And today, in our world with all of our materialism and egocentric culture – with all the things we buy and sell – things that we claim to have “value,” we have forgotten, we have laid to one side, the strength that we have within us. We have forgotten that we were born of the font of baptism and drink from the fountain of immortality – connecting us to Jesus Christ. As the Apostle says, If God is with us, who can be against us? (Rm 8) When we think of Artsakh and the threat to Armenia and to our being, we look for strength, for assistance, and ultimately to be saved. Why are we looking outside of ourselves? Why are we not looking within? Khirimian Hayrig, Gomidas Vartabed were the beginning of a long line of clergy – church leaders – from Mourapekian, Gevork Catholicos, Chorekjian and in our times the greats such as Vazken Vehapar, and in his shadow the bishops that we have today, from our Catholicos to our Primate who were his students. Against all the odds and with huge obstacles before them, they took us from the Yeghern of 1915 to Sardarabad, through the communist era, to the Karabaghian-sharzhum, to the independence of Armenia, with the Gospel message: Unless a grain of wheat falls and dies it remains a single seed, but by dying it produces a harvest. (Jn 12) All the time, they connected us to the power of Jesus Christ!

Jesus Christ was the first non-violent revolutionary. I am convinced that Tirdat the King, who was the king of Armenia in the 4th century, who had armies (plural!) under his command, who understood strength and diplomacy, who understand military strategy… I am convinced that Tirdat accepted Christianity because he saw it as power for victory and not for surrender. He saw the strength of Faith, based on the message of Jesus Christ, was about overcoming the evil with the power of love. He understood the power of resurrection over death!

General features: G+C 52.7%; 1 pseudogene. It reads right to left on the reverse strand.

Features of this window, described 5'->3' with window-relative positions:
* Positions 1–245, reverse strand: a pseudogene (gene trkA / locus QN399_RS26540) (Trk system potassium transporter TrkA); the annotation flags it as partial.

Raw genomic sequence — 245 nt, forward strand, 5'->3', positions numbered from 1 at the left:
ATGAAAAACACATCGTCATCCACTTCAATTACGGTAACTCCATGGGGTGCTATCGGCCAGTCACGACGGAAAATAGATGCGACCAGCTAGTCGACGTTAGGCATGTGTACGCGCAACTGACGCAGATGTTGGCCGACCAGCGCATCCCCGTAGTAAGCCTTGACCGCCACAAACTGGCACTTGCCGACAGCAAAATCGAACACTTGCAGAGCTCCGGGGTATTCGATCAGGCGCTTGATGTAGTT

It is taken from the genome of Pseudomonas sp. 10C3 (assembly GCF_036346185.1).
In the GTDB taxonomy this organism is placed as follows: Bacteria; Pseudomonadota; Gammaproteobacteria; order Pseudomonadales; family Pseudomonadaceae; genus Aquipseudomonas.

This is the basic Faith that we have had throughout the centuries, that our Church has preached through its priests before we came to America and were filled with distorted understandings of religion that are tied with material wealth. This is the faith the Church preached whether Khirimian or Gomidas, Shnorhali or Datevatsi, or today in the trenches of Artsakh where our soldiers make the sign of the cross, are baptized and go into battle to defend the lives of their loved one.

This then is the power and the message of the Saints. It’s the connection with the Source of Life, connecting not with the manger in Bethlehem but with all of eternity – In the beginning was the Word, the Word was with God and the Word was God! … He came to his own and his own did not accept him, but to those who believe he gave the power to be Sons of God. (John 1)

Yes, WE are the children of God. We are the people of God. The SAINTS understood this. This is why and how they accomplished their miracles. This is how we have stood up and won against every enemy. …To those who believe he gave the power to be Children of God.

Israel is not a piece of land in the Middle East, nor is it a country with ethnically same people – it literally means “Triumphant with God!” the People of God!  It isn’t enough that the Garden of Eden is in Armenia (Gen 2:10) and Noah’s Ark lands in Armenia (Gen 8:4), it isn’t enough that we were the First Christian Nation, but each of us who is baptized of the Holy Font of the Armenian Church, each of us who is born again from our Holy Mother, as we come out of the water of Baptism, and the confirmation of the Holy Miuron – the priest sings, “We are called the New Israel! In Christ and we are a portion and joint heirs of Christ! (Նոր Իսրայէլ կոչեցաք ի Քրիստոս, եղաք բաժին Տեառն և ժառանքակից Քրիստոսի)